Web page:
BWW Review: DEAR MR. WILLIAMS: Bryan Batt Mesmerizes at The Curtain Call Lounge
Written and performed by SAG Award winner Bryan Batt and featured as part of the fourth annual Tennessee Williams Festival, DEAR Mr. Williams uses the playwright's life as a template for his own artistic career and personal discovery.
DEAR Mr. Williams centers on the parallel journeys between Batt and his beloved playwright. Sharing Williams passion for The Big Easy, Batt's metamorphosis from adolescent soccer player to an actor lauded by Helen Hayes is a bumpy coming-of-age story filled that is equally parts hilarious, ironic, tragic, contemplative and rousing.
Recounting his upbringing with a mother who introduced him to 'everything beautiful in the world' to an alcoholic and detached father, Batt brings his captive audience along for his journey from New Orleans, where social status determines your placement, to New York, where the glamor of the Broadway stage is infectious and addictive.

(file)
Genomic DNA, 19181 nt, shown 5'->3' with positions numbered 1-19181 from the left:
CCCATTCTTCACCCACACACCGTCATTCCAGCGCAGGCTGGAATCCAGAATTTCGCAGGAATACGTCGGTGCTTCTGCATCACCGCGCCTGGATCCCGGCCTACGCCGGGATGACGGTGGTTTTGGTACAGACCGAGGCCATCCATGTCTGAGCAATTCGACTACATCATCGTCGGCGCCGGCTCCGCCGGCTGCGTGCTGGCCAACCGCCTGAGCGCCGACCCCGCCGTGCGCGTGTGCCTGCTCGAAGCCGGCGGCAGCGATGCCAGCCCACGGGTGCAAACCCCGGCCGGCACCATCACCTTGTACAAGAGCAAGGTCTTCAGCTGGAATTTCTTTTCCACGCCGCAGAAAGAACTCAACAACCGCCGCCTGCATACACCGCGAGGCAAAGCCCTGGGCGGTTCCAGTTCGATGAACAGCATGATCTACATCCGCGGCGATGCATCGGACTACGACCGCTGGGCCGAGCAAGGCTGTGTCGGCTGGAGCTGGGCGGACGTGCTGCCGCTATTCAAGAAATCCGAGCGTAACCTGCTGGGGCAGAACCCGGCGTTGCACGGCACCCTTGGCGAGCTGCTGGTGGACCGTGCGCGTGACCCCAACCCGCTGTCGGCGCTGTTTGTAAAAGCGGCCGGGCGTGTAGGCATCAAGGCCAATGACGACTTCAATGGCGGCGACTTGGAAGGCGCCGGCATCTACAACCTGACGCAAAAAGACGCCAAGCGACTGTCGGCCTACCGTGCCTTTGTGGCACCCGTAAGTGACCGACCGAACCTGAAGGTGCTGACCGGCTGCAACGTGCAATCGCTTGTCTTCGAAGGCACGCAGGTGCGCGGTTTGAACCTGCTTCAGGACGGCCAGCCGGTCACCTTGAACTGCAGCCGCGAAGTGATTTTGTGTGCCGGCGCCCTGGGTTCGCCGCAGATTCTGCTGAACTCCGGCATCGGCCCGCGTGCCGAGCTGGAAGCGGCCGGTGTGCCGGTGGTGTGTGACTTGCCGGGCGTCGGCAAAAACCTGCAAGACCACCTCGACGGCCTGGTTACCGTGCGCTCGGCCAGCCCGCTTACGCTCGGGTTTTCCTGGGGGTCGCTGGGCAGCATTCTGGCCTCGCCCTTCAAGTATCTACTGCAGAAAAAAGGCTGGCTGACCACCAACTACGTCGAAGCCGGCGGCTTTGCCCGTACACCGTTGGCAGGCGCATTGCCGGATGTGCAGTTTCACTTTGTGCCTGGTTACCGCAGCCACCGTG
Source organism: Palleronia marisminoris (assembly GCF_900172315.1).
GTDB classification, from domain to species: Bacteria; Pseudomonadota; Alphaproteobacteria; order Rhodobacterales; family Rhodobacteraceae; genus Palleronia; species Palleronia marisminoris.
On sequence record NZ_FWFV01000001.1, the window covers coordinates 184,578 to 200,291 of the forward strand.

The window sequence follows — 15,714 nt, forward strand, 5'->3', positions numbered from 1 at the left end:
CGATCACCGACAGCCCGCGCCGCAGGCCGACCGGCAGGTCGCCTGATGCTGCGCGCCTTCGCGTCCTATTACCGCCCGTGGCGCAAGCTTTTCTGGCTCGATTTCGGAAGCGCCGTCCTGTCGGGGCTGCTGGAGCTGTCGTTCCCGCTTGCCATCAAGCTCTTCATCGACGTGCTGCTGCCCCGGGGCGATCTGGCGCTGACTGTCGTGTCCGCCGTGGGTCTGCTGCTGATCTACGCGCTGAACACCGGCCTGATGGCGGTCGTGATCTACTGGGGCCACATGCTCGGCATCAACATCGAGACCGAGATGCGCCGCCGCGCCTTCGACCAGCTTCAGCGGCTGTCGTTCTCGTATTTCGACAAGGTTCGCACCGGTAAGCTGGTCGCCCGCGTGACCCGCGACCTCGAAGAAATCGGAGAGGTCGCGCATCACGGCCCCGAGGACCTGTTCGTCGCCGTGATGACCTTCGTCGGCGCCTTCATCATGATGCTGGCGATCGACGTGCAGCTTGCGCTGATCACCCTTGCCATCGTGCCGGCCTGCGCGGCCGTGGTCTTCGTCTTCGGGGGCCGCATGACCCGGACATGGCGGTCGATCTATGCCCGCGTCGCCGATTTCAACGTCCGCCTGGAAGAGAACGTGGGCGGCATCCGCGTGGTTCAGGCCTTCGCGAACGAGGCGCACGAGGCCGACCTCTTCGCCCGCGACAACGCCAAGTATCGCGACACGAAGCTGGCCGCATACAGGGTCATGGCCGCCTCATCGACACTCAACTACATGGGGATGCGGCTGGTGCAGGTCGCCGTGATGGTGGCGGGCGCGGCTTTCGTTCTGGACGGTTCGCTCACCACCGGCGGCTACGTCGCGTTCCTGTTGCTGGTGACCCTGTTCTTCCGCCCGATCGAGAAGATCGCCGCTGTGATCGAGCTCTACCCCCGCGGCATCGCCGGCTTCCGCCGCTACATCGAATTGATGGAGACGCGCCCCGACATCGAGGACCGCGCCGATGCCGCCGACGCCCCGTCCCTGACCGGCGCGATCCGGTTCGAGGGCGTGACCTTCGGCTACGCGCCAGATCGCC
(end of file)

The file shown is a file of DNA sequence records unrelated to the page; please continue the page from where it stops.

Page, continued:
On stage Batt is masterful storyteller whose reflections run a gamut of emotions that celebrate freedom, his passion for acting and a ferocious intensity for enjoying the moment. There's an earnest tenderness in Batt's confession of how his introduction to Tennessee Williams' work at the age of 13 opened his soul to a world of shadows and bright lights.
Directed by Drama Desk and Outer Critics Circle Award Winner Michael Wilson, DEAR Mr. Williams is a true tale filled with sex, booze, hope, loss and hope that pulsates with the life, heart and spirit of Tennessee Williams.